The Lemon Law applies to the sale of all new cars, small trucks, and multipurpose vehicles in Maryland. It does not apply to motor homes.
The benefits of the Lemon Law are available not only if the vehicle that was purchased from a dealer was new, but also if it was transferred to another person during the vehicle's warranty period. That warranty period is 15 months after the car was originally delivered by the dealer or 15,000 miles, whichever comes first.
Under the law, a car is considered a lemon if, during the 15-month/15,000 mile warranty period, a defect or condition that substantially impairs the use and market value of the car cannot be repaired after a reasonable number of attempts. A "reasonable number of attempts" means once, in the case of the braking or steering system, and four times in the case of other defects.
Alternatively, the "reasonable number of attempts" requirement is satisfied if the car is out of service for repair of defects for a total of 30 or more days during the warranty period.
A car is not considered a lemon, however, if the defect is the result of abuse, neglect, or unauthorized modifications of the car.
The Lemon Law imposes certain requirements on the consumer, the car dealer, and the manufacturer. If the dealer and manufacturer do not comply with these requirements, they may be subject to several different penalties under the law. If the consumer does not fulfill the consumer's obligations, the right to take advantage of the Lemon Law may be lost.
If there is a problem with a new car during the warranty period, the dealer or the manufacturer must be given an opportunity to repair the defect. Also, the consumer must send a written notice of the defect to the manufacturer by certified mail, return receipt requested, during the warranty period. The manufacturer or dealer must correct the defect, at no charge to the consumer, within 30 days after receiving notice of the defect. If the car is returned to the dealer four times to repair the same defect or if it is out of service for more than a total of 20 days because of defects, the dealer must notify the manufacturer of the defect and send a copy of the notice to the Motor Vehicle Administration. However, failure of the dealer to give the required notice does not affect the consumer's rights under the Lemon Law. If the consumer is not satisfied with the way the dealer or manufacturer is handling the new car's defect or if the consumer is unable to reach an agreement as to an appropriate remedy, the consumer may submit the dispute to the manufacturer's informal arbitration procedure, if one exists. The consumer is not required to submit to arbitration, however, and even if arbitration is chosen, it is not binding on the consumer. Legal action in the courts before, during, or after an arbitration proceeding is always an option. The only limitation is that a legal action under the Lemon Law must be filed in court within three years after the date of original delivery of the vehicle to the consumer.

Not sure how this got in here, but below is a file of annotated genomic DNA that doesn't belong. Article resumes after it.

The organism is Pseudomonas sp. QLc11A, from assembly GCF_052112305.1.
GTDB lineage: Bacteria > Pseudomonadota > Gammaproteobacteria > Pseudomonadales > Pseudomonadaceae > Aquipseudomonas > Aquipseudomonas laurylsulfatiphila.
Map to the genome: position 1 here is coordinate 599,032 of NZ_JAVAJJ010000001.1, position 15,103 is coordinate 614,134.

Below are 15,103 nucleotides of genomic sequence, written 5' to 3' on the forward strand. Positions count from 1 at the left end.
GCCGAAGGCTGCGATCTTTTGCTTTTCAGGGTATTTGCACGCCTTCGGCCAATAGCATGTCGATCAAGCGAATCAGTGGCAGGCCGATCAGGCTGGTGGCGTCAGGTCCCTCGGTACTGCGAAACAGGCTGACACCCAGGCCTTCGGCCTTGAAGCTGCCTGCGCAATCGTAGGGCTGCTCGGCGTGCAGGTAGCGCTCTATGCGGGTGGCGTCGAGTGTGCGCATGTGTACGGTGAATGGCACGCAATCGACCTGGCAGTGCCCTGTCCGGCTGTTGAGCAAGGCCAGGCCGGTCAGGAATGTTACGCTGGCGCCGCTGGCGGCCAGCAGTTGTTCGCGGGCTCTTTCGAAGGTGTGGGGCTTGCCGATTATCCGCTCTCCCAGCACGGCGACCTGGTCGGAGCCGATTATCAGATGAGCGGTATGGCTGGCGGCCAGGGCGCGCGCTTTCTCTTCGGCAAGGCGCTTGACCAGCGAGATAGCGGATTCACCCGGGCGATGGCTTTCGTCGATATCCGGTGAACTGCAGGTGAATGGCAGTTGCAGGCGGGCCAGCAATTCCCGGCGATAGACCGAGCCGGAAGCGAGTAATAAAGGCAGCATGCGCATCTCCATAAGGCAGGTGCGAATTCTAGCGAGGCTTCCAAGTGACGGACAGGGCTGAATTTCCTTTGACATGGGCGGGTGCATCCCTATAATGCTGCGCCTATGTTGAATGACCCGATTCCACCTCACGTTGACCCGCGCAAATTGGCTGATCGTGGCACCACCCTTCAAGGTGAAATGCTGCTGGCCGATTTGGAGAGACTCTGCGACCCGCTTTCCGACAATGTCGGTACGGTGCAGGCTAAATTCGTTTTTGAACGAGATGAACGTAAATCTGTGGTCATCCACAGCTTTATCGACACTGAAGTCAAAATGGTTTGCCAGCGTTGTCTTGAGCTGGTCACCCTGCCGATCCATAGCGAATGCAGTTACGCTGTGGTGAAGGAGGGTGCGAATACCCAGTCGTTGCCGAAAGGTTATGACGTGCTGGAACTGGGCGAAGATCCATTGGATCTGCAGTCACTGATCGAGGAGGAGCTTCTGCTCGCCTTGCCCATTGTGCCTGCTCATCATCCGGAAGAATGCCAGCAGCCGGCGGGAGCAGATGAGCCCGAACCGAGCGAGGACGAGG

If the dealer or manufacturer is unable to repair the consumer's car after a reasonable number of attempts (as described above), the manufacturer is required to do one of two things. At the consumer's option, the manufacturer must either: (1) Replace the car with another that is acceptable to the consumer; or (2) Accept return of the car and refund the full purchase price, less a reasonable allowance for the use of the vehicle.
There are other remedies available to a consumer under the Lemon Law. If the consumer cannot settle a dispute with the manufacturer out of court, the court may require the manufacturer to pay part or all of the consumer's attorney's fees if the consumer prevails in court. If the court finds that the manufacturer has acted in bad faith in failing to fulfill its obligations under the Lemon Law, the manufacturer may be ordered to pay the consumer up to $10,000, in addition to any other remedies ordered by the court. Furthermore, a violation of the Lemon Law by a car dealer or manufacturer is considered an "unfair and deceptive trade practice" and may subject the dealer or manufacturer to certain penalties under the Maryland Consumer Protection Act.
In addition to the Lemon Law, other areas of the law may help the consumer in a dispute concerning a new car. For example, under the Maryland Uniform Commercial Code, the consumer may be entitled to the benefit of certain implied warranties which are not contained in a written warranty.
In any dispute concerning a new car, the consumer may wish to consult with an attorney. Further information on the Lemon Law may be obtained from:
Consumer Protection Division
Office of the Attorney General
200 St. Paul Place
Baltimore, Maryland 21202-2021
Telephone: (410) 576-6550
For more information on auto safety in general, contact:
Center for Auto Safety
2001 S Street, N.W. Suite 410
Washington, D.C. 20009
Telephone: (202) 328-7700
The address of the Motor Vehicle Administration is:
Motor Vehicle Administration
Consumer Services, Room 101
6601 Governor Ritchie Highway, N.E.
Glen Burnie, Maryland 21062
Telephone: (410) 768-7535
The Maryland Lemon Law may be found in:
Sections 14-1501 through 14-1504 of the Commercial Law Article of the Annotated Code of Maryland.